There are strong indications that Shale Oil producers in the United States may eventually frustrate the deal by member countries of the Organisation of Petroleum Exporting Countries (OPEC) to cut output by November 30, 2016, in order to push crude prices up north.
Several member countries of OPEC have been hit with declining crude price overtime which has declined from about $120 per barrel in June 2014 to less than $30 per barrel in January 2016. It is relatively selling at less than $50 per barrel and OPEC is determined to cut output and push the price upward.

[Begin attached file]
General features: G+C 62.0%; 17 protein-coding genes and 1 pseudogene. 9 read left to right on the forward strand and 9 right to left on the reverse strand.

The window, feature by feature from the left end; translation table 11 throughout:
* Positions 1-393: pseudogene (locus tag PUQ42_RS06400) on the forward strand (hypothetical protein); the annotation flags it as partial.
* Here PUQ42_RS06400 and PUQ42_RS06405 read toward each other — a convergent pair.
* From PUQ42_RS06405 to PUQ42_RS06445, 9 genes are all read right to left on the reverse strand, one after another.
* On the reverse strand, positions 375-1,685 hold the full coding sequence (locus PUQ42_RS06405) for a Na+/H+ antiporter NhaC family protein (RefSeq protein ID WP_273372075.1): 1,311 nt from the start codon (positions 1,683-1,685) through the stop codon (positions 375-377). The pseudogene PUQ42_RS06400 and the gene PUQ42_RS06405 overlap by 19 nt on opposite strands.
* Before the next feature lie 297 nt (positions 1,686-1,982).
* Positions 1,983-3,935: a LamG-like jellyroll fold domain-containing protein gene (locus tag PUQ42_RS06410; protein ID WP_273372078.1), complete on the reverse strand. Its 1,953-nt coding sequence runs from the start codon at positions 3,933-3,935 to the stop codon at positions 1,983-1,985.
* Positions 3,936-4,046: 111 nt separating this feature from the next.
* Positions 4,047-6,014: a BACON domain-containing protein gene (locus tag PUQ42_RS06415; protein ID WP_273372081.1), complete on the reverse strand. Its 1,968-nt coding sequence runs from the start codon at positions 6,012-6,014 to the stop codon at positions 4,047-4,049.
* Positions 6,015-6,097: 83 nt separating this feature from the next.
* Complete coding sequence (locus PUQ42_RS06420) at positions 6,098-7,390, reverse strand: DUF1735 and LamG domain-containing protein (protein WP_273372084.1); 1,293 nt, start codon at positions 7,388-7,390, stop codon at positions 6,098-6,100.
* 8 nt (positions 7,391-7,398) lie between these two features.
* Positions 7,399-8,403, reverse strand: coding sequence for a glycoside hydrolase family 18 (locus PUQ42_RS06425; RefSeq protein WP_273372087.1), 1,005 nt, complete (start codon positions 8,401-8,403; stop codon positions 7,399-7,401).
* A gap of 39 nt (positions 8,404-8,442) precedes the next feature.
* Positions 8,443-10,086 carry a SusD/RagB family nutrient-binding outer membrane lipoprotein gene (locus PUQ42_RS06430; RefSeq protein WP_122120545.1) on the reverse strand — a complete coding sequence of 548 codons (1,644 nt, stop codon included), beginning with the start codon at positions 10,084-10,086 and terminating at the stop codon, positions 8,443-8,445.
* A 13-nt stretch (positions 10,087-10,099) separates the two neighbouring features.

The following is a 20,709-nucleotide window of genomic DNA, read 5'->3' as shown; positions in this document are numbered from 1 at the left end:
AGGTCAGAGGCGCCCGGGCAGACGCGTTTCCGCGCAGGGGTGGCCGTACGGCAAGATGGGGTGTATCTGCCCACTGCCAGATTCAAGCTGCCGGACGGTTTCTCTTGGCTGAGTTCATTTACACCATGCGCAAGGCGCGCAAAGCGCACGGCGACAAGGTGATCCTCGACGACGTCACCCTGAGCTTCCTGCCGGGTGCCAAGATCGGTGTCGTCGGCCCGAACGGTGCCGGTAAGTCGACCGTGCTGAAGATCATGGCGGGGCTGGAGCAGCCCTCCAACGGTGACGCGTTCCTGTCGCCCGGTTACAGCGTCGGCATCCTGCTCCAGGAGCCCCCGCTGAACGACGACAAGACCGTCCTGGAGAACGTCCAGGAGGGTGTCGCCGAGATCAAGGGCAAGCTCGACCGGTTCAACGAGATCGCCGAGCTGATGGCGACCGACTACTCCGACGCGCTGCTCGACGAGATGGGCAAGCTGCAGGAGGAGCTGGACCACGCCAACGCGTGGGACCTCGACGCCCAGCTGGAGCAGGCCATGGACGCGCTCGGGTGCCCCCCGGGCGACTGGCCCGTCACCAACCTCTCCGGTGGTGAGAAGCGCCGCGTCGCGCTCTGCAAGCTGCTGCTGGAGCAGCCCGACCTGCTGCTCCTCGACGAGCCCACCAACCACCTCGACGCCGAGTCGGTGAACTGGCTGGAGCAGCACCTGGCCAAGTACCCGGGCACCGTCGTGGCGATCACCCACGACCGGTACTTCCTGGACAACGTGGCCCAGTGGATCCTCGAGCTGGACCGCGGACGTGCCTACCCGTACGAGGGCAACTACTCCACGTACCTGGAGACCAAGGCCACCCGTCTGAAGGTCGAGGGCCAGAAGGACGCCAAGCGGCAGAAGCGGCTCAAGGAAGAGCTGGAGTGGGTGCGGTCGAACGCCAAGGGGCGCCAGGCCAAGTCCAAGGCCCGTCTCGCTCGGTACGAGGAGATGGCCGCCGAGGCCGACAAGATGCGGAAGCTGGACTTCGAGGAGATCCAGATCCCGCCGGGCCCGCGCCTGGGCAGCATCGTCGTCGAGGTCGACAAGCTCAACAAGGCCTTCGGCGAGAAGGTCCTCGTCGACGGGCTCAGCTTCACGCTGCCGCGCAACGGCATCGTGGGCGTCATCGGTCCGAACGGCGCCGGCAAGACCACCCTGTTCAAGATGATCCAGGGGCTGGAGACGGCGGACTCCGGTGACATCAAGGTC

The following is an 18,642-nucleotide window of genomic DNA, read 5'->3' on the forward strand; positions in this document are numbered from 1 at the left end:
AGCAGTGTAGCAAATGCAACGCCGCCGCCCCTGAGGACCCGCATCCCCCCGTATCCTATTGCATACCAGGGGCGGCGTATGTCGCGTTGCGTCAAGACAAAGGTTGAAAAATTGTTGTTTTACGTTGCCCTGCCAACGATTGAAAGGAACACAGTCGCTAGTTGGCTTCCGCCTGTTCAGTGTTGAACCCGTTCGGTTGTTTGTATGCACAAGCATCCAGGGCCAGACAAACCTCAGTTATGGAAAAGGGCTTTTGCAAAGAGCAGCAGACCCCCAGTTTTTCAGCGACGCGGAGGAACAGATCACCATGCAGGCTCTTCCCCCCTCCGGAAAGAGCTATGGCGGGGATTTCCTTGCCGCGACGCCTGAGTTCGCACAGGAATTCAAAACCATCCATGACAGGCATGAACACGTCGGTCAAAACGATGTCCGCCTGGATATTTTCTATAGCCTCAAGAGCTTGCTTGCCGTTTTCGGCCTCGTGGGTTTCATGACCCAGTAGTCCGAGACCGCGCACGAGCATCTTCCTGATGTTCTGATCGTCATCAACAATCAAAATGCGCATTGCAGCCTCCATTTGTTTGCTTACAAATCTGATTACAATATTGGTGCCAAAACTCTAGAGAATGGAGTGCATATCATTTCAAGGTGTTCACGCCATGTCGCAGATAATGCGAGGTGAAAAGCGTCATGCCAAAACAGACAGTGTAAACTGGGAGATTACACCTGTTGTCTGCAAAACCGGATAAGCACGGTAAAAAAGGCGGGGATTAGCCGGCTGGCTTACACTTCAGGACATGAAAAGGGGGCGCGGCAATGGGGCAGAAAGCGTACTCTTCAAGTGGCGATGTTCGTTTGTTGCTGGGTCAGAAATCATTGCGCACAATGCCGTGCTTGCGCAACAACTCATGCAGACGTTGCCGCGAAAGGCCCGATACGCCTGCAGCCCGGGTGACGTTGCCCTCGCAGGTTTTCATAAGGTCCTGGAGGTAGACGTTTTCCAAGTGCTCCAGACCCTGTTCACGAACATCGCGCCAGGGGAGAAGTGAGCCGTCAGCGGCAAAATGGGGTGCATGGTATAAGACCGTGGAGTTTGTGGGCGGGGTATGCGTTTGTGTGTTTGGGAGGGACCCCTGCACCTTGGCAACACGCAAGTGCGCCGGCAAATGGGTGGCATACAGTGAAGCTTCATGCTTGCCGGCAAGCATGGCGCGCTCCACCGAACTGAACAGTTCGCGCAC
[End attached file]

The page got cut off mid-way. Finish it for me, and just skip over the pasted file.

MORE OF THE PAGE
However, studies have shown that at relatively $50 per barrel or less, shale gas producers cannot operate because of the expensive technology they used in fracking. Most of them are out of production because they will be producing at a loss.
They shut down operations because it was only recovering its variable cost at a time crude price was selling at less than $50 per barrel.
If crude price rises above $60 per barrel and moves towards $70 per barrel, shale producers will return, glut may rerun to the markets and crude prices may move south again.
While OPEC identified glut in the market to be around less than 1million barrel per day, experts argued that glut may actually exceed what OPEC projected. They put it at about two million barrels per day when they considered non-OPEC activities in the market.